Friday, 20 July, 2018

Haley: Strikes 'crippled' Syria's chemical weapons program

US President Donald Trump's threat of military retaliation in Syria have raised risks of a direct confrontation with Russia US President Donald Trump's threat of military retaliation in Syria have raised risks of a direct confrontation with Russia
Melinda Barton | 15 April, 2018, 06:03

On Saturday, President Donald Trump lauded the USA and its allies, the United Kingdom and France, for the "perfectly executed" military strikes on Syria late Friday. Could not have had a better result.

Following air strikes on Syrian government targets last night, Vladimir Putin said in a statement earlier today that Russian Federation would convene an emergency meeting to discuss the action.

Russian Ambassador to the United States Anatoly Antonov said the USA strikes on Syria "would not be left without consequences". Antonio Guterres, the United Nations secretary general, urged restraint to avoid escalation in the region.

The Syrian air defences not only missed the incoming missiles but they kept firing even after the last US, British and French strikes were complete.

Syrian state TV broadcast images of the destruction at the site, including piles of rubble and a burnt vehicle.

His generals pushed back, not wanting to escalate tensions with those two countries, the officials said.

All three leaders said the use of chemical agents gave them a moral obligation to act.

Western officials said a barrage of cruise and air-to-land missiles hit what they said were sites linked to chemical weapons development.

Characterizing the strike as a success, McKenzie says, "As of right now we're not aware of any civilian casualties". In a calculated show of defiance, the presidency posted a video showing Mr Assad apparently turning up for work following the attacks.

Syria as well as its main backer Russian Federation have denied being behind the attack, a claim that was dismissed by Le Drian, citing "overwhelming testimony" and extensive analysis by French intelligence services and laboratories.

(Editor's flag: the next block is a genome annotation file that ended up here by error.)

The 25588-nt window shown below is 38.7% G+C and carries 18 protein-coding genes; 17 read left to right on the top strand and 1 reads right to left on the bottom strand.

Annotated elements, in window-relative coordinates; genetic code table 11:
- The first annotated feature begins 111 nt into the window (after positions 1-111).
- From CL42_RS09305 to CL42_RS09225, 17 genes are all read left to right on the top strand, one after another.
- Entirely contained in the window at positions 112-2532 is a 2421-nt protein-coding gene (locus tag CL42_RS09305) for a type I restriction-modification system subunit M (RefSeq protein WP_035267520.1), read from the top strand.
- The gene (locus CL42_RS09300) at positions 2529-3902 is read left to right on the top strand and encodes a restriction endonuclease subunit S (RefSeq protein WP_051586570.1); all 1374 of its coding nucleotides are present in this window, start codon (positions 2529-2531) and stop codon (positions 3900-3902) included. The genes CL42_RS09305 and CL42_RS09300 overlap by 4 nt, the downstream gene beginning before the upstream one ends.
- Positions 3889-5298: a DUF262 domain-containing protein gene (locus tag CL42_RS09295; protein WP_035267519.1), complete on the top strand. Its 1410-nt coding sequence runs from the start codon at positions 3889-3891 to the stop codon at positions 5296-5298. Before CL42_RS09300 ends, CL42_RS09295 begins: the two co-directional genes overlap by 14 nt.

"We are not scared of America's missiles". Only three votes at 15-nation Council were in favor, Falk reports.

The attacks on Saturday came in response to a suspected chemical weapons attack in the former rebel stronghold of Douma last weekend.

Experts and lawmakers warned before the strikes that although the chance is small, bombing Syria could increase the odds of a war between Russian Federation and the US.

Following up on President Donald Trump's threat, the United States - along with allies Britain and France - rained cruise missiles at three locations in Syria on Saturday, the biggest strike by the West in the seven years of the war in Syria.

U.S. Ambassador to the United Nations Nikki Haley said Saturday that the United States is "locked and loaded" if Syrian President Bashar Assad's regime uses chemical gas again in the country.

But France's foreign minister said there was "no doubt" the Assad government was responsible, and he threatened further retaliatory strikes if chemical weapons were used again, as did Pentagon chief Jim Mattis, who said the assault was a "one-time shot", as long as chemical weapons weren't used again.

Vice President Mike Pence also said Trump carried out the strikes armed with USA intelligence that at "a minimum it was the chemical weapon of chlorine", noting investigators still might prove sarin was used.

Syria's state news agency SANA called the attack an "aggression" that was "a flagrant violation of global law, a breach of the worldwide community's will".

Russian President Vladimir Putin condemned the attacks in the "most serious way". Besides that being an unfortunate echo of former President George W. Bush's premature victory declaration during the Iraq war, it's unclear how much the US has accomplished.